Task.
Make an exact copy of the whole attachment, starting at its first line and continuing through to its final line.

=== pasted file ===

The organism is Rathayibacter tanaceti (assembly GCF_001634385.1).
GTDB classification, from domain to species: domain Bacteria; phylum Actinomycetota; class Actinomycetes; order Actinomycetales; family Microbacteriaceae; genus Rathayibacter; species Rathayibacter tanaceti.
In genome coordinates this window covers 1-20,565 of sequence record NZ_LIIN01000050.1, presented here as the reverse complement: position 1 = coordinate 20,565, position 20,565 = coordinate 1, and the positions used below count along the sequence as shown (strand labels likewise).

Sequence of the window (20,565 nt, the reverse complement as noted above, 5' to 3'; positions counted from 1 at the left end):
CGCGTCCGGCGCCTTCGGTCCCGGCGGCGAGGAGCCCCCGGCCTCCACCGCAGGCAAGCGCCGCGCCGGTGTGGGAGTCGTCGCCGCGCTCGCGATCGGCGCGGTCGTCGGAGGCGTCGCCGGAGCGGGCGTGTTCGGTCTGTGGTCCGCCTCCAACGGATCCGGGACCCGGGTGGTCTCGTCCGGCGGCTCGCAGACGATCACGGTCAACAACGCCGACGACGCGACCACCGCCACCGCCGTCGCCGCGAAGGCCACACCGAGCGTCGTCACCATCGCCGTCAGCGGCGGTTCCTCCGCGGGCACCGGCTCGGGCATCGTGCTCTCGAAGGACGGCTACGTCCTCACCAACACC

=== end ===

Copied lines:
The organism is Rathayibacter tanaceti (assembly GCF_001634385.1).
GTDB classification, from domain to species: domain Bacteria; phylum Actinomycetota; class Actinomycetes; order Actinomycetales; family Microbacteriaceae; genus Rathayibacter; species Rathayibacter tanaceti.
In genome coordinates this window covers 1-20,565 of sequence record NZ_LIIN01000050.1, presented here as the reverse complement: position 1 = coordinate 20,565, position 20,565 = coordinate 1, and the positions used below count along the sequence as shown (strand labels likewise).

Sequence of the window (20,565 nt, the reverse complement as noted above, 5' to 3'; positions counted from 1 at the left end):
CGCGTCCGGCGCCTTCGGTCCCGGCGGCGAGGAGCCCCCGGCCTCCACCGCAGGCAAGCGCCGCGCCGGTGTGGGAGTCGTCGCCGCGCTCGCGATCGGCGCGGTCGTCGGAGGCGTCGCCGGAGCGGGCGTGTTCGGTCTGTGGTCCGCCTCCAACGGATCCGGGACCCGGGTGGTCTCGTCCGGCGGCTCGCAGACGATCACGGTCAACAACGCCGACGACGCGACCACCGCCACCGCCGTCGCCGCGAAGGCCACACCGAGCGTCGTCACCATCGCCGTCAGCGGCGGTTCCTCCGCGGGCACCGGCTCGGGCATCGTGCTCTCGAAGGACGGCTACGTCCTCACCAACACC